Walking to the French department of tax collection I had some time to pray. God, I could never live this life without you. I asked him to forgive me for getting so angry, and recognized again my utter dependence on Him. I'm re-reading Ken Sande's book The Peacemaker right now, poignantly timed.

Of course, there were no taxes to pay for the used car I purchased two years ago while living in Germany. And I didn't have to pay anything for the simple slip of paper they gave me. Though didn't Einstein prove that TIME is MONEY?

May the grace and peace of the Lord be upon you, upon your hearts. And may His light shine on your lives in the name of Jesus Christ!

Silas beside his dinosaur birthday cake


Penelope was a third culture kid. Her fathers job led him to international assignments and growing up she lived in Egypt and Portugal. It was only after graduating from high school that she returned to France. At first, she didn't like being back. All of her siblings live abroad. But she now lives in Rennes and has a boy, Nathan, in the same class as Silas.

It's awkward - to say the least - being a foreigner just beginning to learn a language. You can't be yourself because so much of who we are is self expression. Yet people are reaching out to Silas. May and Penelope talked together at the park after school while Silas and Nathan played 'chat perché' tag. Nathan also has a younger brother the same age as Efrem. Pulled by her third culture identity, Penelope invited Silas to go to their house for lunch between school periods.

Yesterday Silas had lunch with a French family. Isn't that brave?! They played dinosaurs together and Silas told them all about his birthday cake. Penelope said that when he speaks French Silas doesn't have an accent. So he's learning well! It's really hard for us to know how much he understands. He always tells us he didn't understand anything. Yet when his friend Nathan wants to play tag and says "You're it!"  Silas asserts "Non, c'est toi le chat!"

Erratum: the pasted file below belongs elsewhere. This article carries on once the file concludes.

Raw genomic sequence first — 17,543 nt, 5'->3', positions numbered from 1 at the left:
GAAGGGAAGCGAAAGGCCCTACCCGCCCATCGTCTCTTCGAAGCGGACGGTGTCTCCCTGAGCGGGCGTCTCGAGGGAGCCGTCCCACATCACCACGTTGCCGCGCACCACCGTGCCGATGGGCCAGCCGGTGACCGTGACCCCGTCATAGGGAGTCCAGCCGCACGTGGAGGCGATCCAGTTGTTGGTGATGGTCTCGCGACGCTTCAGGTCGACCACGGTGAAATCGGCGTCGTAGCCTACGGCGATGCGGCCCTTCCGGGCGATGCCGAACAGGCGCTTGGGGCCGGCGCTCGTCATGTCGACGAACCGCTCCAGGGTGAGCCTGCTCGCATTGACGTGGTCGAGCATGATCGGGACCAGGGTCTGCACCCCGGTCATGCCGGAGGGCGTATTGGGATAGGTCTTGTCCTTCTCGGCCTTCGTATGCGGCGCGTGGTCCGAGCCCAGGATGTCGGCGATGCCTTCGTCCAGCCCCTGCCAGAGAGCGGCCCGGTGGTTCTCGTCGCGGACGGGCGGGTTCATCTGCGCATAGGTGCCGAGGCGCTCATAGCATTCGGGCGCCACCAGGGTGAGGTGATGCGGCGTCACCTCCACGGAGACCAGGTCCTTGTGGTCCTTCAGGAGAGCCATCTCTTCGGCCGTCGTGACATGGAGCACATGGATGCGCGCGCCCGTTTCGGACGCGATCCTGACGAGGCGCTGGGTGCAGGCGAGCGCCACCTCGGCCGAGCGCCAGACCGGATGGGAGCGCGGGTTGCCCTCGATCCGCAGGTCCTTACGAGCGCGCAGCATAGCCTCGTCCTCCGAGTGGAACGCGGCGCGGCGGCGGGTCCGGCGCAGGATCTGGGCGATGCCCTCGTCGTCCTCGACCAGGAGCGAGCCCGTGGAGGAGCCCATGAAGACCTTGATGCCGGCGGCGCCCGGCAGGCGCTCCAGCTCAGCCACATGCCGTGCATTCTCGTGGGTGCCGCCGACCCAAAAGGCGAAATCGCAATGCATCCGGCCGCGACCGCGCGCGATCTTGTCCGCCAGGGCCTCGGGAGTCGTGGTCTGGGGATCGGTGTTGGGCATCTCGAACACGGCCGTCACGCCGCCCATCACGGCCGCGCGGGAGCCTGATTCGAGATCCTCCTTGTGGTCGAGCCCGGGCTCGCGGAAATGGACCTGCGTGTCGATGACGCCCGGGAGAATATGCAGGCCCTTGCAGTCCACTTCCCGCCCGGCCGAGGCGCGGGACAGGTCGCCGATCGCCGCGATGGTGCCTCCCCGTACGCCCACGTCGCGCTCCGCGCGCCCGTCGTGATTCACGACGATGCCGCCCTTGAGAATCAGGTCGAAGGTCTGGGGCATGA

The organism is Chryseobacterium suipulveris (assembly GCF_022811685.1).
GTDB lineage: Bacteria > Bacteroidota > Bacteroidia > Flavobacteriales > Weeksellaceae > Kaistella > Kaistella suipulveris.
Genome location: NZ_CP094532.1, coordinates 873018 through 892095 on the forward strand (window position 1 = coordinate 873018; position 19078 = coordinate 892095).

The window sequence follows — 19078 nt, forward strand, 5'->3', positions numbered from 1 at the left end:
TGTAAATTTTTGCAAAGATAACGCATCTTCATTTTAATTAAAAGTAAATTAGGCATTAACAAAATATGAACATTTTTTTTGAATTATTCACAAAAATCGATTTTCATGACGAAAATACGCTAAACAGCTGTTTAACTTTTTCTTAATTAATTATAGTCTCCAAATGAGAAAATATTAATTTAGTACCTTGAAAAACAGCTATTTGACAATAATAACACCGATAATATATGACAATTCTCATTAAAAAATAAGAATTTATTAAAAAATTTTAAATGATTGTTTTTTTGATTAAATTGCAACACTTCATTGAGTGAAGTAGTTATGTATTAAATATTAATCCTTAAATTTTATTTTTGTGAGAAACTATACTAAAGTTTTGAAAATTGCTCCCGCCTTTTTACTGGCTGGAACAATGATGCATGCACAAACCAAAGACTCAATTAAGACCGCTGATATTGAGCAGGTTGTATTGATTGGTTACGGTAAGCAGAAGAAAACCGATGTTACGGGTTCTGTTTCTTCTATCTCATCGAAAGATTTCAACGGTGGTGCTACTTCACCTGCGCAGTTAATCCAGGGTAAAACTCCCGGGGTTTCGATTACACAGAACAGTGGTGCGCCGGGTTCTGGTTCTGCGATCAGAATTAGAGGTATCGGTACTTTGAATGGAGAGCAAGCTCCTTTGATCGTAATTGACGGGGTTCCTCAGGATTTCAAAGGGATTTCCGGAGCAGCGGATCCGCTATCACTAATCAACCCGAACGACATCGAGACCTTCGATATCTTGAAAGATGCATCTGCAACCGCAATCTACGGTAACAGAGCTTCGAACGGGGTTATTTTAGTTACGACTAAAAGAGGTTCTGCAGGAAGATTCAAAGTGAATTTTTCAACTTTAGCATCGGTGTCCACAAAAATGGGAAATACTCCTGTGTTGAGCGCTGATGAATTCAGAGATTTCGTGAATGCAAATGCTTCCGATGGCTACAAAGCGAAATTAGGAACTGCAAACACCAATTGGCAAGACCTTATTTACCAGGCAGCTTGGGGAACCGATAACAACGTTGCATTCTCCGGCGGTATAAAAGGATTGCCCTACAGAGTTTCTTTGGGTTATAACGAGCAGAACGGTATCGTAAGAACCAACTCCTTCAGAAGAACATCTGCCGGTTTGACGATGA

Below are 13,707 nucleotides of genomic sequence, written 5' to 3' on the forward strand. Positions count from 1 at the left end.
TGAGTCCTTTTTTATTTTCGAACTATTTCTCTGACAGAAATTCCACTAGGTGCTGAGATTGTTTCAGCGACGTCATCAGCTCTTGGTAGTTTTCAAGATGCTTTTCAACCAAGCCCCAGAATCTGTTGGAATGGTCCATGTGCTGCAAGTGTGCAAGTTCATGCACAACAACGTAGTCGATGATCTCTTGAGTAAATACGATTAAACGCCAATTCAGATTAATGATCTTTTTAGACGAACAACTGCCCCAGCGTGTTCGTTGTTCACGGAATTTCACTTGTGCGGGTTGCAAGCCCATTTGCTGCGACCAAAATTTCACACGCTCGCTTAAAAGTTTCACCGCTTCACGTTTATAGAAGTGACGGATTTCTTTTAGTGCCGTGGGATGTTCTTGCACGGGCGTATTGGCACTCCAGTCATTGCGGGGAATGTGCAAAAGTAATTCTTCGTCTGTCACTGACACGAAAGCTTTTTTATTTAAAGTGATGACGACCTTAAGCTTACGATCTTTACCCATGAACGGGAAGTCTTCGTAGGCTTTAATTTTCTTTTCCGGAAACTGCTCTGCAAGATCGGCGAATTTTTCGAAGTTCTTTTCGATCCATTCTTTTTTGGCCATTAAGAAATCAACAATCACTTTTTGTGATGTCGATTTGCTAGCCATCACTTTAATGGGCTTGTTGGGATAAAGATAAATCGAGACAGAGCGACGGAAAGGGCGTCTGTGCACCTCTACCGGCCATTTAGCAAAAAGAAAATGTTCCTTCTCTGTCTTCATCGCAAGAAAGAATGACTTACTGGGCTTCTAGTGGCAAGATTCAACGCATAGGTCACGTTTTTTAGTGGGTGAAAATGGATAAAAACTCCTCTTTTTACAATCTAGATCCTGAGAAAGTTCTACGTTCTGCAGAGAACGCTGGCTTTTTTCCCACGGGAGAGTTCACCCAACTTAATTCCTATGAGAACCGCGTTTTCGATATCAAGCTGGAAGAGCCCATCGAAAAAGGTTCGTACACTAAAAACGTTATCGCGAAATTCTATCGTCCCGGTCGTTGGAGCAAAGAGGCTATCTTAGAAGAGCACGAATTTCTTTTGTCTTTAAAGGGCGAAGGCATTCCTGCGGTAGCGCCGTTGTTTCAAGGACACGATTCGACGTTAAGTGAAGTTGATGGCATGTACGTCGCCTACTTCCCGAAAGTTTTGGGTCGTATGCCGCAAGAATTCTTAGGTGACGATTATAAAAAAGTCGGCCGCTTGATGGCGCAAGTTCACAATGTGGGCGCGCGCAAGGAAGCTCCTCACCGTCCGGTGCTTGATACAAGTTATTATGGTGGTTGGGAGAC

Walking home after dropping Silas off at school is hard. He's with his teacher and classmates 6 hours a day. Will they be kind to him? Will he be teased or hurt? Does he feel lost all day? Silas is learning and adjusting well. Our prayers are being answered. And now I ask myself - how well am I learning and adjusting? How about you?

Paris street sign saying "Our visas are in!"


May was cleaning in the kitchen, the music blaring, and Efrem was sitting in the bathroom yelling "phone!" After running to answer May heard Madame Herrmann from the consulate leaving a message. We've never figured out how to pick up a call that's gone to the answering machine, so she listened helplessly to the one-sided conversation. Our visas have been accepted and we can pick them up! Instead of taking a day to drive up to Frankfurt we're going to mail our passports - oh Lord protect them - to have the visas put in.

Now the whirlwind begins. We plan to load the moving truck Wednesday of next week; Dan will ride with it to Rennes and unload Thursday, then come back. Then on Saturday the 23rd our whole family will drive to our new home.

We thank God for answering ours and your prayers for our visas!

Please pray for the myriad of tasks necessary in the next 11 days: deregistering our car, canceling all of our accounts and bills, finishing packing, preparing the boys to go, saying goodbyes.